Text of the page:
Ty Montgomery may not understand his role on the Green Bay Packers right now, but Aaron Jones built consensus about his. In the most important game of the Green Bay season, coming off a bye week with plenty of time to determine who best helped this team try to take down an undefeated Rams juggernaut, Aaron Jones took the lion’s share of snaps and carries for an offense looking to establish the run more often.
If anything, Sunday’s gameplan could have used even more Jones, who now leads the league among qualified backs with 6.2 yards per attempt. The only two skill players to get more snaps than Jones were Jimmy Graham and Davante Adams, as the second-year back out-snapped Jamaal Williams 32-13, with the struggling Montgomery seeing just 6 offensive snaps.
Jones paid off the faith Mike McCarthy put in him, putting up 86 yards on just 12 carries including a magnificent 33-yard touchdown run. In all, Green Bay put up 106 yards on 19 carries, a 5.6 per carry average, but that was almost solely because of Jones. Neither Williams (4 for 9 yards) or Monty ( 2 for 6 yards) even managed to top 3 yards per tote.
There are no more arguments about pass blocking or other assignments. It’s so clear, so overwhelmingly obvious, the best running back on this team is Aaron Jones, not even the stubborn viewpoint of McCarthy could keep Jones from taking his rightful place at the top of the pecking order. Now, just to get him a couple more carries.
Part of the problem Sunday was the team went away from the play action that had been so effective against the 49ers and early in the game against Wade Phillips’ Rams defense. That makes both the traditional dropback game and run game easier to defend. Had McCarthy stuck with run fakes, that creates more doubt in the minds of defenders, causing lanes to close down slower for his back and opening up opportunities in the passing game.
The committee of backs is now over. Pound the gavel and call it. The committee voted with their play and Jones won a resounding victory. That’s not to say none of them should ever play again, but a 2:1 snap share with the other backs, as there was Sunday, should be the baseline. Not overworking Jones makes sense. There’s no reason to have him take 25 handoffs a game. But McCarthy still needs to tweak the timing.
Running from the goal line — already a questionable decision out of heavy personnel — should probably be with your battering ram back. When Jones is rolling downhill, throwing on multiple third-and-shorts and then kicking simply isn’t the money call. It’s not enough to say Jones is now the lead back. He still has to be deployed in the proper ways in the most advantageous situations.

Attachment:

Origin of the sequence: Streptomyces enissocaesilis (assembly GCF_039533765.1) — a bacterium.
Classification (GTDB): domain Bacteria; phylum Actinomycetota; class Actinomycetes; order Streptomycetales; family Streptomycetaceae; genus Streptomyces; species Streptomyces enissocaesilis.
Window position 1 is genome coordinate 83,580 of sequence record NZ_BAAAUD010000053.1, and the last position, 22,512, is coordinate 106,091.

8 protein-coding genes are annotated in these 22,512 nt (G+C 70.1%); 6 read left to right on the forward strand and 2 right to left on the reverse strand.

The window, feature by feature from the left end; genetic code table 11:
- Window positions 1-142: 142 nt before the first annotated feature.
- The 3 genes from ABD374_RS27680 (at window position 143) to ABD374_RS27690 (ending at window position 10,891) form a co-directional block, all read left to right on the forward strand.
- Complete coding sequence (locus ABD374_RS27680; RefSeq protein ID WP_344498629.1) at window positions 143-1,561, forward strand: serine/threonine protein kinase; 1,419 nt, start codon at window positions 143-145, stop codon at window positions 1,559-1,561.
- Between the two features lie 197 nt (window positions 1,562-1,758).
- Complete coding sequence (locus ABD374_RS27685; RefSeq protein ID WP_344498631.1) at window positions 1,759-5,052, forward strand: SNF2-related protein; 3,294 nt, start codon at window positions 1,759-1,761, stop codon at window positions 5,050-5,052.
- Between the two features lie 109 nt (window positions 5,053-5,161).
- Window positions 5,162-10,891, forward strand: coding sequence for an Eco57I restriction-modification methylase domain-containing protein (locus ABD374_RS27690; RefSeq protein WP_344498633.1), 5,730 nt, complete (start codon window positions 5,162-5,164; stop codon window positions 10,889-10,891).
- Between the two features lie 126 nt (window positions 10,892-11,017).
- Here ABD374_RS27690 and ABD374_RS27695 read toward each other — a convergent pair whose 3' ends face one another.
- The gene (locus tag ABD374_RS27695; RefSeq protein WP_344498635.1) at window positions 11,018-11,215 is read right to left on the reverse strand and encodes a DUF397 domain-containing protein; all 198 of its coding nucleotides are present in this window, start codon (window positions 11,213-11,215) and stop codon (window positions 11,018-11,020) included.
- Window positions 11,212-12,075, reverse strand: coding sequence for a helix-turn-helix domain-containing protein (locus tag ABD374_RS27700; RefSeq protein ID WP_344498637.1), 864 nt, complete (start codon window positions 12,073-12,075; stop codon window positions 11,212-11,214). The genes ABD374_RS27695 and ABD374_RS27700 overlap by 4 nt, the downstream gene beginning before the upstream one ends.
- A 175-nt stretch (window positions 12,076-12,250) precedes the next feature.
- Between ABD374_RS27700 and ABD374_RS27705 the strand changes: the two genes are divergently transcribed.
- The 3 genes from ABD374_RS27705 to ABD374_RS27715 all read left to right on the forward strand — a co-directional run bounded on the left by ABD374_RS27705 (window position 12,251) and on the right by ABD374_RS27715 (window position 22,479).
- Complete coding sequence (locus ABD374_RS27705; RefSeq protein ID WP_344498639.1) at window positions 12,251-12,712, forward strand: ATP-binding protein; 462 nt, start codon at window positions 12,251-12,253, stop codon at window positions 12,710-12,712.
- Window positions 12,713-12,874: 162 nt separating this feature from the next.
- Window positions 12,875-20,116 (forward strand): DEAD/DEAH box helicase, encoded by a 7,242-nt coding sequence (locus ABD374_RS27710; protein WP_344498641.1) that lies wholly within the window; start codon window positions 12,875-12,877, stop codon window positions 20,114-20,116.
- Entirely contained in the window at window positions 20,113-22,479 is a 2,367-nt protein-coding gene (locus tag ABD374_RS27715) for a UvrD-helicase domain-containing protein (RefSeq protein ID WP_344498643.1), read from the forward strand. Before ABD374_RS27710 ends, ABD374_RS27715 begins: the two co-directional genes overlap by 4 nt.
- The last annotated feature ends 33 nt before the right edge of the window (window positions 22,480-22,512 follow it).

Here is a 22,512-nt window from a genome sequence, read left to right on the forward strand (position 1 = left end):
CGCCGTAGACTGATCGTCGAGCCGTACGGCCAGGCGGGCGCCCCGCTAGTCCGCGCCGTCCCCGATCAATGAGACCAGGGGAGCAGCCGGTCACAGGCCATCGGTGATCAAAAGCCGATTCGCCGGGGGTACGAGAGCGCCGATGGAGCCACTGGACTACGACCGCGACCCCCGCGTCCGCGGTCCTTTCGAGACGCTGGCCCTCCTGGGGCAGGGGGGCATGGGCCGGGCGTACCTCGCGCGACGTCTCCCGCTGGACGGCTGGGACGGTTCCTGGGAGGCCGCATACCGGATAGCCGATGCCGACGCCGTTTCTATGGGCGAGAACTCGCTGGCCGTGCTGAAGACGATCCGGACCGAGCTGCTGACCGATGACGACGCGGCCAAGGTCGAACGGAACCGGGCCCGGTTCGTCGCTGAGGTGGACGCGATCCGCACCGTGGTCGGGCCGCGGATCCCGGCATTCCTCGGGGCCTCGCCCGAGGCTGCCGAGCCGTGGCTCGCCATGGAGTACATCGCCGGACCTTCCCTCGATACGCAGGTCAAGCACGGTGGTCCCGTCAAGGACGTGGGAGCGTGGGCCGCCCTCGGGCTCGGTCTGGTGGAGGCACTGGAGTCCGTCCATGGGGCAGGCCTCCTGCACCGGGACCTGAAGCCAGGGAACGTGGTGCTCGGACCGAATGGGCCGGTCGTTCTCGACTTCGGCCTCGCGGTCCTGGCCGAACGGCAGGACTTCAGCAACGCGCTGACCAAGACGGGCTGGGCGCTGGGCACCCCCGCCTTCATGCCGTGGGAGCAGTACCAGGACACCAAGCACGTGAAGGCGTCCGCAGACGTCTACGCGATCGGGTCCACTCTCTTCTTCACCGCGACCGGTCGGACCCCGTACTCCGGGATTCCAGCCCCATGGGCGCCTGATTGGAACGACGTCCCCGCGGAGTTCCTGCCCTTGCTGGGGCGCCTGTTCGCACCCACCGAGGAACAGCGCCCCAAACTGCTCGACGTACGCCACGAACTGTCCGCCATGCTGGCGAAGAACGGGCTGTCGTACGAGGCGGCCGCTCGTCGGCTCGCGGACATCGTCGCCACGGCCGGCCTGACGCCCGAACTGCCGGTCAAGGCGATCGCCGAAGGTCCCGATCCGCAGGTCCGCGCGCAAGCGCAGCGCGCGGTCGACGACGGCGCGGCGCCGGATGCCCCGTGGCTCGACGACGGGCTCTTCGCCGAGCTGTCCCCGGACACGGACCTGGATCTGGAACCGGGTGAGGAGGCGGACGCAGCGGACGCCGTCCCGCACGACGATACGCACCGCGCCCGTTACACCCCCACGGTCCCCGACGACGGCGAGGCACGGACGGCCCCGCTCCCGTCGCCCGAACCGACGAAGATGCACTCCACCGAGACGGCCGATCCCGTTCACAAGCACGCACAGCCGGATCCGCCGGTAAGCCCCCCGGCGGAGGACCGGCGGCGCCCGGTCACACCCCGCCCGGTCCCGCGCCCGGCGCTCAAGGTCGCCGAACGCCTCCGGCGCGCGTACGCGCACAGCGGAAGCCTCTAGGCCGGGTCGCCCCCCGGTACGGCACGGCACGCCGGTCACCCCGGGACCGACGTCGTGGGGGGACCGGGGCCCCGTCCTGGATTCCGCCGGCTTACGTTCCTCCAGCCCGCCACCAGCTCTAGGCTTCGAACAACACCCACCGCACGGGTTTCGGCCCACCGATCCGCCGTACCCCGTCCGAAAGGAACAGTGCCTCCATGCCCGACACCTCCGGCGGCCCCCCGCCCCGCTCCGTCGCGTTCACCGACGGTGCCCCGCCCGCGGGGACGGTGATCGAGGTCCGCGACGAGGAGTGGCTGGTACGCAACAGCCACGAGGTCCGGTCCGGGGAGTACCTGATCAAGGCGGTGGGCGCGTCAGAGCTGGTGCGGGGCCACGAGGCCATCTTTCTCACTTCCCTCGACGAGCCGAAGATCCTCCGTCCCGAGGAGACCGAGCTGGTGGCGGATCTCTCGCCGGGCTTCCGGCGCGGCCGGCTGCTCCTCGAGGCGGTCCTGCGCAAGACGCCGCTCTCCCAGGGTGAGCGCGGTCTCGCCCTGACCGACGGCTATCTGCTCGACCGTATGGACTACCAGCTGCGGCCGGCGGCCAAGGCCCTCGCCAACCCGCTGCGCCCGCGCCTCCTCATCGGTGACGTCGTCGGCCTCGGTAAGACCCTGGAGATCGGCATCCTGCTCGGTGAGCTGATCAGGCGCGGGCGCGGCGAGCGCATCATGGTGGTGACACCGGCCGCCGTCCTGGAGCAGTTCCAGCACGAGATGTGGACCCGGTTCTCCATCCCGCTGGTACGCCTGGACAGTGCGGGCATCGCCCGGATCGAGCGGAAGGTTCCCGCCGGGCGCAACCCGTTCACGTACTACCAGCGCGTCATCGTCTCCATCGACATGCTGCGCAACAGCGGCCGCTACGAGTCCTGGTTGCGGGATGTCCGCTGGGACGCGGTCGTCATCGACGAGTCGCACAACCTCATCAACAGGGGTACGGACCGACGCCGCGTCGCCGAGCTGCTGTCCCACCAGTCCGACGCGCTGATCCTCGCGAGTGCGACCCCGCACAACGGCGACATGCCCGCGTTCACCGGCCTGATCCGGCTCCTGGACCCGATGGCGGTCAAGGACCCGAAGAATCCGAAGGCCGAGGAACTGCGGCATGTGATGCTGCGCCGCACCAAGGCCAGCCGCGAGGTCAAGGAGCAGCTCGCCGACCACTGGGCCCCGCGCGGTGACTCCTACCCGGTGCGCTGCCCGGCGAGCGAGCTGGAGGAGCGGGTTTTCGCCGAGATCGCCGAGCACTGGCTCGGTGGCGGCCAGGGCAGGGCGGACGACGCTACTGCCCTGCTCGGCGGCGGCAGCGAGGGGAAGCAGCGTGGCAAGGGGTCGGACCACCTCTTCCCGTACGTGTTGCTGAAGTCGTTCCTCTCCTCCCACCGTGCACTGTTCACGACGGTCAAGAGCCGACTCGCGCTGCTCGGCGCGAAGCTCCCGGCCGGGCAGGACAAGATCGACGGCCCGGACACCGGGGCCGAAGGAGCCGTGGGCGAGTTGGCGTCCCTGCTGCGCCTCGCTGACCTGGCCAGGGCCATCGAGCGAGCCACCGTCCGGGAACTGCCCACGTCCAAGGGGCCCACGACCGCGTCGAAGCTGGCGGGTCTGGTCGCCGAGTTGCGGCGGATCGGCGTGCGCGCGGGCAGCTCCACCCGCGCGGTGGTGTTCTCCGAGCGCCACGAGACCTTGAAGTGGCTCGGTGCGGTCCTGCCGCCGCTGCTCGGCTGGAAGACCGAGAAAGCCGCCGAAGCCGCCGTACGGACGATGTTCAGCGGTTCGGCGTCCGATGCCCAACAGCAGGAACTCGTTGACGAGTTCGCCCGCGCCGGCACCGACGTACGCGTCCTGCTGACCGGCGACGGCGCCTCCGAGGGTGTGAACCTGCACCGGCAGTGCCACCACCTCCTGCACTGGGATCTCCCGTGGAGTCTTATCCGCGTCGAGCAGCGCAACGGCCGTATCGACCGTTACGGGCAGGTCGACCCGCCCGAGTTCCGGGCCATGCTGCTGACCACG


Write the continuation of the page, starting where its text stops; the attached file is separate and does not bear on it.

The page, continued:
To be sure, Williams offers the best blocking of this group, something the Packers needed against Aaron Donald and Ndamukong Suh, but against the Patriots this weekend won’t be nearly as necessary. In fact, there’s a case to be made it should be Montgomery who out-snaps Williams this week with a slow group of linebackers on deck. Split him out and create mismatches against a New England group of overhang defenders that leaves much to be desired.
Those 10-15 snaps should be parsed based on situation and team needs. Jones gets the majority of them even though that number will change game by game (it’s worth noting the Rams ran 75 plays to the Packers’ 52) and the rest should be dictated by game script. On third-and-9, when opponents know Green Bay is throwing, it’s fine to have Williams in there as a pass protector. He’s a capable enough pass catcher to be used on screens and dump offs when necessary.
There will be other times, this week being a prime example, when Montgomery’s ability as a receiver should be utilized. In fact, they should be utilized much more often than they have been over the course of the season. Play Montgomery with one of the other backs to create matchup problems for the defense. He was, after all, drafted to be a receiver. Even with the explosive talent the Packers have there, Montgomery on a linebacker or a safety is a better lineup than just about any non-Adams receiver on most cornerbacks. Use him.
Just because Jones takes the throne as the lead back in the offense shouldn’t mean the other players now become useless. McCarthy knows that and has balanced these things in the past, including masterfully with Eddie Lacy and James Starks. A clearly established pecking order could free McCarthy up to deploy Montgomery less often as a traditional running back, but more often in general. In other words, the Packers are inching closer to maximizing all of the weapons they have on offense and it’s coming at just the right time in the season.